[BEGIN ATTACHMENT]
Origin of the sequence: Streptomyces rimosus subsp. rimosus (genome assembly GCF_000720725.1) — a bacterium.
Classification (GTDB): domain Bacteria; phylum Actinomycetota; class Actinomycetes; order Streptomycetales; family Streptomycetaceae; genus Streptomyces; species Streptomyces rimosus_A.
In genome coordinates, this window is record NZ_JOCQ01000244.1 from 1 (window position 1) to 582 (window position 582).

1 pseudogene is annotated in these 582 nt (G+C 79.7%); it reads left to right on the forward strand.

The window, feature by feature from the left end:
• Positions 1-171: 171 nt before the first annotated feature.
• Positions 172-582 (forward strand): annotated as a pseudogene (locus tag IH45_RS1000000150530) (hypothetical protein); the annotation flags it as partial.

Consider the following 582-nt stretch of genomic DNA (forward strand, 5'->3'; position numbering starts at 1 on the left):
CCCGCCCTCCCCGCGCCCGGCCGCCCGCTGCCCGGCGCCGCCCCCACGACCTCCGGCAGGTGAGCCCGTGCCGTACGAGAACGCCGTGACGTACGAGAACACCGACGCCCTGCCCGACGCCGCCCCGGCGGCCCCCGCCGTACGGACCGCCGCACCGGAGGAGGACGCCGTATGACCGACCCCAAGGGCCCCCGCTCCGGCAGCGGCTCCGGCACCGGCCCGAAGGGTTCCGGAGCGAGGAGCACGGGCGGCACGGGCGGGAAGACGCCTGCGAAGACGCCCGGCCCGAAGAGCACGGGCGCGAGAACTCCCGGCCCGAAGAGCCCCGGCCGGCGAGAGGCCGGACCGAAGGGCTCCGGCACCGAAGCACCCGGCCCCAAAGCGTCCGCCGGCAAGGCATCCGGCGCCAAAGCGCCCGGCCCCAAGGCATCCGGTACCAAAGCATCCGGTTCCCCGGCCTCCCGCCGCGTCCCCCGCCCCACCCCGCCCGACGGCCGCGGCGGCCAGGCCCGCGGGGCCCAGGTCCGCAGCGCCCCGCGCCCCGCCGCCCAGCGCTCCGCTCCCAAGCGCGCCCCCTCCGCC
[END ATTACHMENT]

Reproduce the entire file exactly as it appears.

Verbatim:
Origin of the sequence: Streptomyces rimosus subsp. rimosus (genome assembly GCF_000720725.1) — a bacterium.
Classification (GTDB): domain Bacteria; phylum Actinomycetota; class Actinomycetes; order Streptomycetales; family Streptomycetaceae; genus Streptomyces; species Streptomyces rimosus_A.
In genome coordinates, this window is record NZ_JOCQ01000244.1 from 1 (window position 1) to 582 (window position 582).

1 pseudogene is annotated in these 582 nt (G+C 79.7%); it reads left to right on the forward strand.

The window, feature by feature from the left end:
• Positions 1-171: 171 nt before the first annotated feature.
• Positions 172-582 (forward strand): annotated as a pseudogene (locus tag IH45_RS1000000150530) (hypothetical protein); the annotation flags it as partial.

Consider the following 582-nt stretch of genomic DNA (forward strand, 5'->3'; position numbering starts at 1 on the left):
CCCGCCCTCCCCGCGCCCGGCCGCCCGCTGCCCGGCGCCGCCCCCACGACCTCCGGCAGGTGAGCCCGTGCCGTACGAGAACGCCGTGACGTACGAGAACACCGACGCCCTGCCCGACGCCGCCCCGGCGGCCCCCGCCGTACGGACCGCCGCACCGGAGGAGGACGCCGTATGACCGACCCCAAGGGCCCCCGCTCCGGCAGCGGCTCCGGCACCGGCCCGAAGGGTTCCGGAGCGAGGAGCACGGGCGGCACGGGCGGGAAGACGCCTGCGAAGACGCCCGGCCCGAAGAGCACGGGCGCGAGAACTCCCGGCCCGAAGAGCCCCGGCCGGCGAGAGGCCGGACCGAAGGGCTCCGGCACCGAAGCACCCGGCCCCAAAGCGTCCGCCGGCAAGGCATCCGGCGCCAAAGCGCCCGGCCCCAAGGCATCCGGTACCAAAGCATCCGGTTCCCCGGCCTCCCGCCGCGTCCCCCGCCCCACCCCGCCCGACGGCCGCGGCGGCCAGGCCCGCGGGGCCCAGGTCCGCAGCGCCCCGCGCCCCGCCGCCCAGCGCTCCGCTCCCAAGCGCGCCCCCTCCGCC